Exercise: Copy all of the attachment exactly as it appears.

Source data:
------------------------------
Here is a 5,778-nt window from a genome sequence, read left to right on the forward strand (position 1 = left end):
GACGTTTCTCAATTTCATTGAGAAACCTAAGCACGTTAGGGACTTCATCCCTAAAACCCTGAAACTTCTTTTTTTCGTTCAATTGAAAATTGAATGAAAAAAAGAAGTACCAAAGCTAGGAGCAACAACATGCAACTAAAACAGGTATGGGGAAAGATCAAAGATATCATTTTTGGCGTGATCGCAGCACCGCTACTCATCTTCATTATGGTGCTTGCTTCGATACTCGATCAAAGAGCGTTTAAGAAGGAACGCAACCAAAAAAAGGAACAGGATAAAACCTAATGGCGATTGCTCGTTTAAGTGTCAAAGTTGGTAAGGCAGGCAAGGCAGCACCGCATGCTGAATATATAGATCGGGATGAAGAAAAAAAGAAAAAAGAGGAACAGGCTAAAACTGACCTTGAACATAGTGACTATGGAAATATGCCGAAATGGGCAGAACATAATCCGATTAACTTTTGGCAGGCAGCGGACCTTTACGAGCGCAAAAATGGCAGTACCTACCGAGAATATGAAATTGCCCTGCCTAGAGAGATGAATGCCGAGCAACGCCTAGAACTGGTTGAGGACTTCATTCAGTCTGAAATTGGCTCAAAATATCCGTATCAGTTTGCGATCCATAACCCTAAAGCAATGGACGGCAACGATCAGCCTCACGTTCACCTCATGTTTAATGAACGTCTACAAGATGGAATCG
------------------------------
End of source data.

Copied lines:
Here is a 5,778-nt window from a genome sequence, read left to right on the forward strand (position 1 = left end):
GACGTTTCTCAATTTCATTGAGAAACCTAAGCACGTTAGGGACTTCATCCCTAAAACCCTGAAACTTCTTTTTTTCGTTCAATTGAAAATTGAATGAAAAAAAGAAGTACCAAAGCTAGGAGCAACAACATGCAACTAAAACAGGTATGGGGAAAGATCAAAGATATCATTTTTGGCGTGATCGCAGCACCGCTACTCATCTTCATTATGGTGCTTGCTTCGATACTCGATCAAAGAGCGTTTAAGAAGGAACGCAACCAAAAAAAGGAACAGGATAAAACCTAATGGCGATTGCTCGTTTAAGTGTCAAAGTTGGTAAGGCAGGCAAGGCAGCACCGCATGCTGAATATATAGATCGGGATGAAGAAAAAAAGAAAAAAGAGGAACAGGCTAAAACTGACCTTGAACATAGTGACTATGGAAATATGCCGAAATGGGCAGAACATAATCCGATTAACTTTTGGCAGGCAGCGGACCTTTACGAGCGCAAAAATGGCAGTACCTACCGAGAATATGAAATTGCCCTGCCTAGAGAGATGAATGCCGAGCAACGCCTAGAACTGGTTGAGGACTTCATTCAGTCTGAAATTGGCTCAAAATATCCGTATCAGTTTGCGATCCATAACCCTAAAGCAATGGACGGCAACGATCAGCCTCACGTTCACCTCATGTTTAATGAACGTCTACAAGATGGAATCG